We had the good fortune of connecting with Sarah Davis and we’ve shared our conversation below.

Hi Sarah, how do you think about risk?
On the surface, it might have seemed like I was taking risks regularly. I lived in China twice as a student. I have moved across the country three times, first to live on the East Coast, next, to California to pursue my graduate studies and last, to Iowa to help my aging mom. I regularly changed careers in my 20s, unsettled with the status quo (not to mention, quickly bored!). I regularly risked my life to be an outdoor rock climber, one of my favorite hobbies for many years.

All of that said, when it came to my career after graduate studies, I was really risk averse. I nearly didn’t take the leap to work independently three years ago. I feared so much: that I would not be able to earn money independently, that I didn’t have the drive it took to hustle, and that I couldn’t be self motivated. It had taken me years of contracting to land a full-time position with benefits in my career of choice at the time, and if I left, I’d miss out on the golden pension. I did start working on side projects to “try out” consulting, but it never felt like the right moment to leap. Fear might have kept me in place but my dad passed away and it was a wake up call. I could no longer spend 40+ hours a week creating content that didn’t give back to society. It took a few months, but eventually I gathered the courage to resign.

Shortly after, I posted on Facebook about how I was “thinking” about starting a podcast about grief over parent loss. That post went viral among my community; at the time, in 2016, there was nothing like this. That has since changed, but it was enough of a push to drive me forward. Before I knew it, I built up a podcast and community that was so deeply supportive, that it didn’t matter if my paid work didn’t result in purpose anymore. The risk I took to quit a job that wasn’t serving society felt very minor now that I was living my purpose every day.

My latest risk, to go “all in” on podcast production, was also scary. I took that leap just this year, and I have yet to realize if it will be sustainable. I’m still working odd gigs here and there to make ends meet, and it’s challenging sometimes not to feel a sense of stability. But I so value the flexibility and the continued pursuit of the work I want to put out in the world, that it feels more worth it than being risk averse. Taking leaps won’t take me nearly as long as they used to. I try to rely on intuition more now, while still honoring the part of me that likes spreadsheets and order.

Alright, so let’s move onto what keeps you busy professionally?
Since 2019, I have dedicated my creativity to the mission: de-stigmatizing grief and loss through open and authentic conversations, which is how Breathing Wind was born.

I’m proud that Breathing Wind spreads compassion through open conversations with guests about grief, loss, change and healing, and also through the overall message that it is OK to be vulnerable. I’m also proud that it has grown into a supportive community, and often I feel uplifted through the messages I hear.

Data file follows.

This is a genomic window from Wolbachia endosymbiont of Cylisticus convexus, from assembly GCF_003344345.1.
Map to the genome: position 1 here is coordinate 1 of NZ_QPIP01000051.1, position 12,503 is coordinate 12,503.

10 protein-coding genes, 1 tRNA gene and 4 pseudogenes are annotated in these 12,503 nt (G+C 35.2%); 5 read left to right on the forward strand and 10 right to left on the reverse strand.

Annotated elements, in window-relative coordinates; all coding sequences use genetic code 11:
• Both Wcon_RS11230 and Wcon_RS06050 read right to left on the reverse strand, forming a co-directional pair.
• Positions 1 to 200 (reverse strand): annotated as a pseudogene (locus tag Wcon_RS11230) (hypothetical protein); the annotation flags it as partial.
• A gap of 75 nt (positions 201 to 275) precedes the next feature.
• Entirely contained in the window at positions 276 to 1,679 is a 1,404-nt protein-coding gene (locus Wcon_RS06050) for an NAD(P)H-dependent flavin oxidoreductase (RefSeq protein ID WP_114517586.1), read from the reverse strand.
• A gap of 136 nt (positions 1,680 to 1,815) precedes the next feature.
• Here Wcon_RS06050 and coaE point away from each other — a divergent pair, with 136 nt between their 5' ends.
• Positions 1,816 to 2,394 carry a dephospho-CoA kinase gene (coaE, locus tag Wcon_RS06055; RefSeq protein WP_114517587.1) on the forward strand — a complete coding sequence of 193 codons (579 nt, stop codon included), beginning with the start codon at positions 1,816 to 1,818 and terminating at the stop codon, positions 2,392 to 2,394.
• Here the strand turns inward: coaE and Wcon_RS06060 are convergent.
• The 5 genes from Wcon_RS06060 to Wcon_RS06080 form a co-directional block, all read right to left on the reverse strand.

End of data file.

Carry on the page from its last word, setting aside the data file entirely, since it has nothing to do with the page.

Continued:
While working with guest hosts for Breathing Wind, I also learned that I really enjoy coaching others to create meaningful podcasts, so I have recently shifted my professional focus to provide podcast coaching and production. That’s where I spend most of my time professionally.

If you had a friend visiting you, what are some of the local spots you’d want to take them around to?
I just moved back to Des Moines after being away for a long time, so I haven’t figured out all of my favorite spaces yet. That said, I live near Sherman Hill, home of Gateway Market and some of the best city walking you can do in the summer. I’m also near several lively restaurants: Eatery A, Thai Flavors and Manhattan Deli are my favorites, for very different reasons. What I’d do with my best friend visiting the area, aside from eat, is go kayaking at Raccoon River, bridge-exploring in nearby Winterset, check out a local brewery like Lua, drink coffee from one of the many lovely coffee shops in the area (my new personal favorite is the Slow Down), and head over to a farm to experience local farm culture.

Shoutout is all about shouting out others who you feel deserve additional recognition and exposure. Who would you like to shoutout?
I have so many thanks to give, but related to podcasting specifically, first I want to thank the folks I met at The Everything Conference back in 2019. These friends helped me realize how possible it was to be thriving entrepreneurs and they helped me to find a way to “finish my podcast project” and finally get it out to the world. I’d also like to thank Nakeyshia Kendall, who was my first entrepreneurial friend who questioned my in-the-box thinking in the most compassionate and present way. I would like to thank my dad, who always believed in me and helped me find my voice. I’d also like to thank all of the guests and guest hosts of Breathing Wind, the podcast that I began that led the way to what I do now. Many of these individuals have become close friends and confidants. I would like to thank Britany Felix, who helped coach me on my launch, David Scott McDougall, who helped me hone my interview skills, Duncan Cheung, who helped me see the podcast vision and document it, and Toni Truong, who answered all of my audio questions with so many helpful resources. Last, but not least, I would like to thank Erica Venegas and Allie Stark, two coaches who helped me during my transition from full-time employment to self-employment and podcasting.

Website: https://connectedpodcaster.com/

Instagram: @breathingwindpodcast and @theconnectedpodcaster

Linkedin: https://www.linkedin.com/in/sarah-s-davis/

Image Credits
Lauren Matysik

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